Another big thing to note is that a lot of the recipes in this book are gluten-free. This isn’t an issue in our household and while this will appeal to many. It’s way different to any other cookbook I have and while I like the balanced tone of the authors in the introduction, quite sensible, practical and non-faddish, to cook solely from this book would be quite a leap for us (especially KP).
Veggie teen’s verdict when looking through to bookmark recipes that appealed was: “I like the breakfast solutions, and they don’t try to imitate meat. Too much Asian stuff for my liking.”
Sadly she’s not keen on Far Eastern flavours – bit of a drawback with this book on this basis! Her top ‘to eat’ recipes were scrambled tofu; sweet potato quinoa and lime corn tortillas and refried beans, choc chilli mole with black beans; borage and blueberry snow cones; churros and silken tofu choc mousse.
I found the book could do with a glossary of ingredients as I had to turn to Google several times including to search for tamari (similar to soy sauce but made without wheat). My ideal would be to cook vegan using the items in my cupboard without the need to buy a lot of new ingredients. The recipes in this book do use a few unusual vegan-centric things such as nutritional yeast, vegan mayonnaise, almond milk, flaxseeds, raw cacao powder, egg-replacer powder and agave syrup. There are also things that I find hard to locate in Dubai such as smoked tofu, tempeh, dried soya and fermented black beans. On the whole, they focus on fresh, wholesome produce and really good spice mixes. I’m staggered therefore that they include puffed rice like rice crispies in one recipe (notoriously bad processed food due to its manufacturing method).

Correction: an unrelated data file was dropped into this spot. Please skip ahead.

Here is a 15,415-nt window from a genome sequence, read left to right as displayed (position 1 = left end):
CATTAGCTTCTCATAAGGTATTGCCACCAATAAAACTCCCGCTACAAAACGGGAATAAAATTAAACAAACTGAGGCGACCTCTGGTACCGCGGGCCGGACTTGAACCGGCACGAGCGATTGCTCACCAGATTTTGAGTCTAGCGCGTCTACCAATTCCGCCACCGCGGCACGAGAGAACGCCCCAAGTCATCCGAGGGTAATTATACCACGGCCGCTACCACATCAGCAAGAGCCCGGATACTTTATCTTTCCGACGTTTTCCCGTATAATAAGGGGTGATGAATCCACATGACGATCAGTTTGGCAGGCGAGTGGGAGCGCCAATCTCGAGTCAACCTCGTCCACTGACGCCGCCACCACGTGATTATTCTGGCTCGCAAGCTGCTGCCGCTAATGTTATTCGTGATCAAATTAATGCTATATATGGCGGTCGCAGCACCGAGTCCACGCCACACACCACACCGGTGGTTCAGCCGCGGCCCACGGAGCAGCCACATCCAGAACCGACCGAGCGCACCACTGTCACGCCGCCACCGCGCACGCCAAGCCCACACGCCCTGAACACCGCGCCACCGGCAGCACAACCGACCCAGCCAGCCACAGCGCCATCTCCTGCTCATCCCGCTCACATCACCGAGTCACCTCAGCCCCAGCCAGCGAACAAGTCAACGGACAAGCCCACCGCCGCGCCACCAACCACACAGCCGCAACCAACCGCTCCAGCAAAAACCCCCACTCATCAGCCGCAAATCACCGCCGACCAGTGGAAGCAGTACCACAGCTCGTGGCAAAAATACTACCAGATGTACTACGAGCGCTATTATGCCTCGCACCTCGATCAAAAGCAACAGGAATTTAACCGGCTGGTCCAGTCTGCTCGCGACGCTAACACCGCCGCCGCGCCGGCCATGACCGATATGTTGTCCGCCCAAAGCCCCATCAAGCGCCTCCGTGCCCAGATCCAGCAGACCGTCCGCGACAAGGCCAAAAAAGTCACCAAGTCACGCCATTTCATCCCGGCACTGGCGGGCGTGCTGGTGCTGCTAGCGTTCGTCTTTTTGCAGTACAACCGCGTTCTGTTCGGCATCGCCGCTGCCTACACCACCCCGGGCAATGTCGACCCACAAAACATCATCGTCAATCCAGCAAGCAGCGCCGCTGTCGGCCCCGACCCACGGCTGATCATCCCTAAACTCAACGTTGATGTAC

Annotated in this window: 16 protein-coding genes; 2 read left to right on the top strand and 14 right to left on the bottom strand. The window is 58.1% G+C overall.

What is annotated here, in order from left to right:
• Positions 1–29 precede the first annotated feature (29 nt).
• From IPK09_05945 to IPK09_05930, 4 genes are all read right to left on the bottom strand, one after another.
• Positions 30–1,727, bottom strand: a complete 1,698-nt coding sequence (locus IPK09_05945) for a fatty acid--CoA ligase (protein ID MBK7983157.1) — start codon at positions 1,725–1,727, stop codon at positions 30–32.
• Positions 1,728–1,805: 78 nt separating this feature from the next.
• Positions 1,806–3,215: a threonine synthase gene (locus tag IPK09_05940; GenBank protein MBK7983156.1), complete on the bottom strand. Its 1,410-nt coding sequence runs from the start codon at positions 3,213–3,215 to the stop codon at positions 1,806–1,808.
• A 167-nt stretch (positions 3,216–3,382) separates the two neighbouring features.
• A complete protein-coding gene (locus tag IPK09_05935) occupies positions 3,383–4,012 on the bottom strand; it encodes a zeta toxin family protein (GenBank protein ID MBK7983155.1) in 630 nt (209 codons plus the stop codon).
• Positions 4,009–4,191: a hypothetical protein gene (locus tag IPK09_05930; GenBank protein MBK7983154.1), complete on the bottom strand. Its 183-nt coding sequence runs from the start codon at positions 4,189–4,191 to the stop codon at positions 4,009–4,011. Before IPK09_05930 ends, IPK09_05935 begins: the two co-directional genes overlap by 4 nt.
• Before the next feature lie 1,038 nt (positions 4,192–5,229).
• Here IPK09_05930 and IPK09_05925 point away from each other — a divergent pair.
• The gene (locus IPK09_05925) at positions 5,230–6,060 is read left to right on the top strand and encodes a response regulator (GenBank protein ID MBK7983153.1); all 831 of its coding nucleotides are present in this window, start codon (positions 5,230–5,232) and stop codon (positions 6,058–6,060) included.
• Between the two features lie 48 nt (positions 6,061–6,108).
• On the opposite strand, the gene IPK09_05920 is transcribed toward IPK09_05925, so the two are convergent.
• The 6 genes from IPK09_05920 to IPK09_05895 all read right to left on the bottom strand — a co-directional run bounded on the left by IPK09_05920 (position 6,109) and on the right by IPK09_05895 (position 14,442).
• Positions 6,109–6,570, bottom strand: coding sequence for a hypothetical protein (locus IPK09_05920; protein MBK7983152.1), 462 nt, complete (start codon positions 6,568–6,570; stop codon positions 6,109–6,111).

I know a lot of people who will absolutely love this book (The Cinnamon Fiend I’m thinking of you!). It’s probably too far down the raw and gluten-free path to make it my sole source of vegan recipes, but it’s fresh and accessible in many ways and definitely a keeper for ideas. Visit Wholefood Heaven to read more.
But I Could Never Go Vegan! – Kirsty Turner
This book sings the deliciousness of the recipes from its pages. The photography of the dishes is fresh, vibrant and seductive. It seeks to convince you that you won’t miss your everyday meat-based meals. It draws on many American staples from Southern Biscuits with sausage and gravy to Cheeseburger Pie. “You CAN live without cheese” it claims on the cover.